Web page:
I have to admit; I’m a bit of a novice when it comes to the world of quilting. So much so, the number of quilts I have made I can count on one hand. I was first introduced to quilting by a group of friends who had created a creative get-to-gether called ‘crafternoon’. In between talking and eating delicious treats, we’d each bring along a crafty project to work on. Usually I’d be knitting, but the others were often working on a quilting project.
When I finally decided it was time I started making a quilt for the first time, I thought sewing one for a baby would be perfect. Fewer pieces to cut and sew (and hopefully fewer mistakes)! But my favourite part about quilting is choosing the fabric. I’ve been known to come across beautiful pieces of fabric, purchase them, only to have them sit in my fabric drawer unused. But I love this part the most because I’m passionate about surface pattern design (and also because my sewing skills need a bit of improvement).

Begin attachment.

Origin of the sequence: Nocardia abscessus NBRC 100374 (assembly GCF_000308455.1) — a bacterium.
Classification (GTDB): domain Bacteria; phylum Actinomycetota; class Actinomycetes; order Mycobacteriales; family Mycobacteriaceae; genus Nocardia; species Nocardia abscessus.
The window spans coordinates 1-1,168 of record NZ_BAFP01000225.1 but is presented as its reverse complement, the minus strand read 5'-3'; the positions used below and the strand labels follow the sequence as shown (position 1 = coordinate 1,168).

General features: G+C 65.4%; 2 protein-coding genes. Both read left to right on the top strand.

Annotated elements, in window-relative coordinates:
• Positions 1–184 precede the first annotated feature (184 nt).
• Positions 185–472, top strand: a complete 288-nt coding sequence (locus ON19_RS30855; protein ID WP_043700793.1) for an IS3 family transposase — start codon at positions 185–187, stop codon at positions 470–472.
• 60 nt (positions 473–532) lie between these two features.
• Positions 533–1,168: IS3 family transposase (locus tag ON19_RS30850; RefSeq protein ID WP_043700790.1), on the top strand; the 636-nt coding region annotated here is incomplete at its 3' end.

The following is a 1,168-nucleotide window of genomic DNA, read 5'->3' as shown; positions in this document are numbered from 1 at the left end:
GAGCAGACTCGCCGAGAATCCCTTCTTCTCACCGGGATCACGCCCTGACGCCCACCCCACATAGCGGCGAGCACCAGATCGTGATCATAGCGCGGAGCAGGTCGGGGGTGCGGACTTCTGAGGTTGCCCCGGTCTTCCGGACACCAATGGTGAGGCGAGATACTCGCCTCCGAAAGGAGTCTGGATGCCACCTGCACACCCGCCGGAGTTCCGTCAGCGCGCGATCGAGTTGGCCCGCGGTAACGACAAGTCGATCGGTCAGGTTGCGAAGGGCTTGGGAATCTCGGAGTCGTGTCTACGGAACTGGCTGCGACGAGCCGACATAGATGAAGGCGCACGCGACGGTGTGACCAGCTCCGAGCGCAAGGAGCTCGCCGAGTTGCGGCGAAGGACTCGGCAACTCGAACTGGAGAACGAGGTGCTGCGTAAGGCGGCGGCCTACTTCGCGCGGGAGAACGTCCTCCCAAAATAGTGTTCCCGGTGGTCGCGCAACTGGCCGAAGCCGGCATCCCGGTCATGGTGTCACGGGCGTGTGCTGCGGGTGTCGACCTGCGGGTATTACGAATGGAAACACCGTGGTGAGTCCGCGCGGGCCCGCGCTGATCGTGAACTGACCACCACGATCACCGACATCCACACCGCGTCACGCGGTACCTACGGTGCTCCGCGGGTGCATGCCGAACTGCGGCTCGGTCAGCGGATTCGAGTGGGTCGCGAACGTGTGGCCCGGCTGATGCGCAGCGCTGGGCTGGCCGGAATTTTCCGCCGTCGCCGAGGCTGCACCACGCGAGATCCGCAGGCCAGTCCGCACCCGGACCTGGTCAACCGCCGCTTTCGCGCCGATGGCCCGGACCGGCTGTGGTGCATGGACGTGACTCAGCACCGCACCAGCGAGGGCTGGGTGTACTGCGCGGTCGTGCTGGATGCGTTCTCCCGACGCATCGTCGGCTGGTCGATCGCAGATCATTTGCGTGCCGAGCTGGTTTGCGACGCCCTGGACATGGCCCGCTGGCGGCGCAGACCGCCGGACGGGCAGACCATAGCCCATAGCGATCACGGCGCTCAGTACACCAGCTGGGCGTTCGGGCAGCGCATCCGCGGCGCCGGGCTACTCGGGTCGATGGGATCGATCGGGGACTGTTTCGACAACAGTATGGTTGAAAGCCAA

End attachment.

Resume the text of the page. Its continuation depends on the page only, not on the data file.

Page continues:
When I finally get the courage to challenge myself to create a large & stunning quilt, here are some examples of modern quilts I love (courtesy of Pinterest).
There are so many quilt fabrics on the market; it’s hard to say what kind of style is a favourite. But I have a particular soft spot for hand screen-printed fabrics. I love the textural feel, the hand drawn 1-2 colour designs and knowing they’ve been lovingly printed by hand. I also like bold geometric designs and can’t go past a beautiful floral, tree, leaf or bird design, whatever the style.
I can’t say there’s a particular style I don’t like, because I’m sure I can find a design I’m fond of in every style; it’s the colour that usually attracts me to a fabric first and prompts me to pull it out to have a closer look at the design. So if the colour palette doesn’t grab my attention initially then I’m unlikely to look or like it.
I think finding your unique style is the challenging part of being a designer, because you can be influenced and inspired by so many different artists/styles and of course you change and grow as a designer. I can only say my work fits into the broad category of contemporary/modern fabric design, but it’s so hard to be specific when I’m still experimenting!
The fabric images came via Cloth, Ink & Spindle and the fab online fabric store: www.kelanifabric.com.au